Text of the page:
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June 2013
208 pages  
16 b&w Illustrations
6 x 9
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Acting Inca
National Belonging in Early Twentieth-Century Bolivia
Kuenzli, E. Gabrielle
In this groundbreaking study, E. Gabrielle Kuenzli revisits the events of the Bolivian civil war and its aftermath during the early twentieth-century, to dispel popular myths about the Aymara and reveal their forgotten role in the nation-building project of modern Bolivia.
E. Gabrielle Kuenzli is assistant professor of history at the University of South Carolina.
"The book really shines in its historiographical contribution . . . Acting Incachallenges a conventional literature that highlights Aymara resistance and opposition . . . Kuenzli challenges scholars to think about the rise of Evo Morales and Movimiento al Socialismo as not only the result of late twentieth-century indigenous identity politics but also the culmination of a much longer Aymara struggle for national inclusion."—Hispanic American Historical Review

“Before the publication of ‘Acting Inca,’ there were only a few analyses covering the intersection between the changing construction of Indian identity and nation building, both important developments in Bolivian history. An important contribution to the historiography of modern Latin American history.”—H-Net Reviews

“Provides a fascinating account of the integral role played by Aymara intellectuals and political activists in Bolivian nation-building from the late 19th century to the present. . . . Kuenzli’s work should appeal widely to social scientists interested in nationalism, race, performance, and the politicized invention of tradition. Highly recommended.”--Choice Magazine

Acting Inca examines how different groups in the twentieth century revised Bolivian history in order to ‘recast’ its present. In lively prose, Kuenzli tells the fascinating and disturbing story of how the Liberal Party, Aymara intellectuals, and others refashioned the Inca and Tiwanaku past, particularly the role of indigenous people. This book should appeal to scholars working on performance, race, and memory as well as everyone interested in contemporary Bolivia.” —Charles Walker, University of California-Davis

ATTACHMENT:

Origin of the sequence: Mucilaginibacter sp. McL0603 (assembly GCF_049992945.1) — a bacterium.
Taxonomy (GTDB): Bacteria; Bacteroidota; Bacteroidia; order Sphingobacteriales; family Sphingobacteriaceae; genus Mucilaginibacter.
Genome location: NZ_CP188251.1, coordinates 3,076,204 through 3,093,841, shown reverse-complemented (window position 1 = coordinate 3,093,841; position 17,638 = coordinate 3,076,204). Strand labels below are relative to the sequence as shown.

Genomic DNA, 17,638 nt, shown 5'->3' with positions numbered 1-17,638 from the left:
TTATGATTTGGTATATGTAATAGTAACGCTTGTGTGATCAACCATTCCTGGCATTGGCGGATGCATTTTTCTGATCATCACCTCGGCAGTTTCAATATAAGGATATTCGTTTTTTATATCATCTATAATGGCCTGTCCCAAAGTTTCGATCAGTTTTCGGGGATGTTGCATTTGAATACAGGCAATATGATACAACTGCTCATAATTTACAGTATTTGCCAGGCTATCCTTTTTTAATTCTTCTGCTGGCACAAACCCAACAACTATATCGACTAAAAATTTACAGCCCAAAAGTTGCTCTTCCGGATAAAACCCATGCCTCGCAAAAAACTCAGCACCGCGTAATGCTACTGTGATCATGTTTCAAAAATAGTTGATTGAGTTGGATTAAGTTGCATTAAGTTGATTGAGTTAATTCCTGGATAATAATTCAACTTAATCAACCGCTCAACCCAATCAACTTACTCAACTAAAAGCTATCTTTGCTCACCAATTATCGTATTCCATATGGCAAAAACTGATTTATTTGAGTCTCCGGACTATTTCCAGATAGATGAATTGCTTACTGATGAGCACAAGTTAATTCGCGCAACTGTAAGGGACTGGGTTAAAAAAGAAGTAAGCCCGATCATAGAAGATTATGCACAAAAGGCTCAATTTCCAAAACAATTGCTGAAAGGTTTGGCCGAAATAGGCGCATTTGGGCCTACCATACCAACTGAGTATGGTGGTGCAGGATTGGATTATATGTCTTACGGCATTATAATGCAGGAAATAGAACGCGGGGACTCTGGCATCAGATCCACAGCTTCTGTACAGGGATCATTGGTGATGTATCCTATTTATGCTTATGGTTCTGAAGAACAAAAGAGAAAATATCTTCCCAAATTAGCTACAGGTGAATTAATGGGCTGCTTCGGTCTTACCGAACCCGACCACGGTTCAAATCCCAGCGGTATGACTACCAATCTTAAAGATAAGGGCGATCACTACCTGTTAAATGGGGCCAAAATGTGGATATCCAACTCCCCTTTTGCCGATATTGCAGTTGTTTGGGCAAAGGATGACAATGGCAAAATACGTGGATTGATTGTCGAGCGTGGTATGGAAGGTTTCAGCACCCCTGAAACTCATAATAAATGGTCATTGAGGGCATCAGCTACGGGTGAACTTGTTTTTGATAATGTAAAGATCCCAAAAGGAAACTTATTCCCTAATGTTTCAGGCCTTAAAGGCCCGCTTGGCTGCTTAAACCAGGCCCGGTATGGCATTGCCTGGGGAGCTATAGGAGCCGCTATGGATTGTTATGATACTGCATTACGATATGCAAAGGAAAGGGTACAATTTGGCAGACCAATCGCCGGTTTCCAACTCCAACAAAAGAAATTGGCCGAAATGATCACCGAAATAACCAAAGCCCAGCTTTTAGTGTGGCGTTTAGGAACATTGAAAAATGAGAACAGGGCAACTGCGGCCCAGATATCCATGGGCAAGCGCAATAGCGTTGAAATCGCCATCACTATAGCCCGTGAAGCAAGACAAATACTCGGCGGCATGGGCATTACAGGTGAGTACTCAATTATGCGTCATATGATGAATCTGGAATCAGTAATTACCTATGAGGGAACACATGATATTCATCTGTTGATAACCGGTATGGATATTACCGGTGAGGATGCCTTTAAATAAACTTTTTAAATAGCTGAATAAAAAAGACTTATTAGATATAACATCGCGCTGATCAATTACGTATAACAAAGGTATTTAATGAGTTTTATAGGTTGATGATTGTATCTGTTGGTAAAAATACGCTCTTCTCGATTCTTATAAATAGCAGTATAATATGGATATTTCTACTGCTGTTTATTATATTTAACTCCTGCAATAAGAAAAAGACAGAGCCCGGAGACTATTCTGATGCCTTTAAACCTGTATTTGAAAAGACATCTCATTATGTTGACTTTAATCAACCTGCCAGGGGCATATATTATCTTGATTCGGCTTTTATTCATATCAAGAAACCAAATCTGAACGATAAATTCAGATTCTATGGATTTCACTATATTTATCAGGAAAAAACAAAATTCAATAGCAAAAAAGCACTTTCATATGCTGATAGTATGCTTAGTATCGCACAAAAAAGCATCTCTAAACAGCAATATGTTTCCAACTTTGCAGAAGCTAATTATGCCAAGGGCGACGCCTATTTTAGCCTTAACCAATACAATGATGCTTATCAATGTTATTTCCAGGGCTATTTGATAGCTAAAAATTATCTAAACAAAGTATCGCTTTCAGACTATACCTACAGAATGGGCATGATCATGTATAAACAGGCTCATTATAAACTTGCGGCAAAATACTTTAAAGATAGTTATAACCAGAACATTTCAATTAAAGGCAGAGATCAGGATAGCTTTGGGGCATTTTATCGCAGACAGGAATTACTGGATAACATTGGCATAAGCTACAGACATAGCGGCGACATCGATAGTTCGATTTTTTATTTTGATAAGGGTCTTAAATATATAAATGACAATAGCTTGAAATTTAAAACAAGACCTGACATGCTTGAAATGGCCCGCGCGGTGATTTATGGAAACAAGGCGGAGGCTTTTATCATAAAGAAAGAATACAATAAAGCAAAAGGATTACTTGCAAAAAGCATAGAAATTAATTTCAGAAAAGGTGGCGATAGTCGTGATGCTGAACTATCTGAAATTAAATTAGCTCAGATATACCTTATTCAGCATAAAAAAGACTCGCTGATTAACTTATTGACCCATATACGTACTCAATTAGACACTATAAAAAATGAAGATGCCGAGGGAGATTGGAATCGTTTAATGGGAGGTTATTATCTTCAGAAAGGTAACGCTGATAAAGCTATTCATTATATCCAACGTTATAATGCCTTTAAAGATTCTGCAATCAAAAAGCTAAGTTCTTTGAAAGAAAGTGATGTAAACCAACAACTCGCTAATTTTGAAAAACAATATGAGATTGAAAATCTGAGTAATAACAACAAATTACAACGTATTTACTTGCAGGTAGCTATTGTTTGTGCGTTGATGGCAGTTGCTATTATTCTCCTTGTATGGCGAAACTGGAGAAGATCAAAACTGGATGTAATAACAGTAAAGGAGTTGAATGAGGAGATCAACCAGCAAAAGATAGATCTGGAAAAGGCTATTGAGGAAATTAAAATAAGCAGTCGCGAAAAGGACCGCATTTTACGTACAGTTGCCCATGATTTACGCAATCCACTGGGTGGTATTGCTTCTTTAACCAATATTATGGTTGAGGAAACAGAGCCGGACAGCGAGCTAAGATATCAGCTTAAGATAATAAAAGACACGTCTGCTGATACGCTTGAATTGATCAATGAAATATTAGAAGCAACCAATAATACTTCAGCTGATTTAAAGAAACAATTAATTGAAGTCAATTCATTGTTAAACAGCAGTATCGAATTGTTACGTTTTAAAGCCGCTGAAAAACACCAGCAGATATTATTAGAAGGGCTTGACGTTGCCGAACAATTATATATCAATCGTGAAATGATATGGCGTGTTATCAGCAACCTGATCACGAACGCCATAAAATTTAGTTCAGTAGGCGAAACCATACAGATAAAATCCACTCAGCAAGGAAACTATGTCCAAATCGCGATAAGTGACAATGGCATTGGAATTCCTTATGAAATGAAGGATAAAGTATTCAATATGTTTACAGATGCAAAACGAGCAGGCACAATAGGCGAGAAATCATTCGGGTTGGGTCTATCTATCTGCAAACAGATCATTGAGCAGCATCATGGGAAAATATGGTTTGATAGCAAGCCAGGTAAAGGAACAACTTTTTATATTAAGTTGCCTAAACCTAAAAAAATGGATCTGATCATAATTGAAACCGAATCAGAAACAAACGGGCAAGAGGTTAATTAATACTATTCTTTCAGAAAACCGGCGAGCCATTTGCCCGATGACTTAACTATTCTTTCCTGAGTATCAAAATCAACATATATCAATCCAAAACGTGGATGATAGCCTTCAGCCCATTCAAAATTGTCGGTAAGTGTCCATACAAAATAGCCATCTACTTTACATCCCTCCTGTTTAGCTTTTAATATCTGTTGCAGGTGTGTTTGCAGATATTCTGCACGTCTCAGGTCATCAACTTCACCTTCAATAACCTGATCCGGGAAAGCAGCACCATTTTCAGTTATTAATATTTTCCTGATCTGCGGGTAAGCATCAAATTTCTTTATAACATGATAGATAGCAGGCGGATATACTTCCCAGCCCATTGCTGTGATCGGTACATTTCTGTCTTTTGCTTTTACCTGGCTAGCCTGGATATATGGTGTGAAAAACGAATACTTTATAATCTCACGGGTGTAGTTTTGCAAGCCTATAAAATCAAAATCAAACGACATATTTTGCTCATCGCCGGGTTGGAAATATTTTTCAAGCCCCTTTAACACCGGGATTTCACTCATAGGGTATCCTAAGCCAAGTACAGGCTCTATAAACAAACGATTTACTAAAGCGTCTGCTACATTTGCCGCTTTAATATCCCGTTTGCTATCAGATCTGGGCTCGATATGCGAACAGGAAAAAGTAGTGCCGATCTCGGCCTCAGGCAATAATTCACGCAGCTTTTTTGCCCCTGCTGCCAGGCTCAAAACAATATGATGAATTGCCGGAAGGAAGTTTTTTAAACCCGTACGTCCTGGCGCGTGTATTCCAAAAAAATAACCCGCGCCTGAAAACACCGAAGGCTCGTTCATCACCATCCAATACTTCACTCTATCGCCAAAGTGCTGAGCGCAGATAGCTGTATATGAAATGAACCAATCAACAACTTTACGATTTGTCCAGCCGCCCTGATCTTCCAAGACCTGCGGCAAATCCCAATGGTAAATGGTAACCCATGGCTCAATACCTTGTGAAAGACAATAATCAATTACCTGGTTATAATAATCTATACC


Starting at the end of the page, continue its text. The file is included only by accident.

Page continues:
Acting Inca is an important book that presents novel interpretations of how intellectuals and activists intentionally construct politically acceptable forms of identity. It examines how the convergence of Aymara and Liberal interests established new forms of Bolivian identities based on the imagined memories of an Inca past rather than the realities of an Aymara present. Kuenzli challenges standard interpretations of the roles that the Aymara have played in Bolivia’s history, and in the process historicizes the actions of the current administration of Evo Morales. Written in a clear and readable style, this book will appeal to a broad audience.”—Marc Becker, Truman State University

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Pitt Latin American Series Table of Contents
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For most of the postcolonial era, the Aymara Indians of highland Bolivia were a group without representation in national politics. Believing that their cause would finally be recognized, the Aymara fought alongside the victorious liberals during the Civil War of 1899. Despite Aymara loyalty, liberals quickly moved to marginalize them after the war. In her groundbreaking study, E. Gabrielle Kuenzli revisits the events of the civil war and its aftermath to dispel popular myths about the Aymara and reveal their forgotten role in the nation-building project of modern Bolivia.
Kuenzli examines documents from the famous postwar Peñas Trial to recover Aymara testimony during what essentially became a witch hunt. She reveals that the Aymara served as both dutiful plaintiffs allied with liberals and unwitting defendants charged with wartime atrocities and instigating a race war.
To further combat their “Indian problem,” Creole liberals developed a public discourse that positioned the Inca as the only Indians worthy of national inclusion. This was justified by the Incas’ high civilization and reputation as noble conquerors, along with their current non-threatening nature. The “whitening” of Incans was a thinly veiled attempt to block the Aymara from politics, while also consolidating the power of the Liberal Party.
Kuenzli posits that despite their repression, the Aymara did not stagnate as an idle, apolitical body after the civil war. She demonstrates how the Aymara appropriated the liberal’s Indian discourse by creating theatrical productions that glorified Incan elements of the Aymara past. In this way, the Aymara were able to carve an acceptable space as “progressive Indians” in society. Kuenzli provides an extensive case study of an “Inca play” created in the Aymara town of Caracollo, which proved highly popular and helped to unify the Aymara. As her study shows, the Amyara engaged liberal Creoles in a variety of ways at the start of the twentieth century, shaping national discourse and identity in a tradition of activism that continues to this day.



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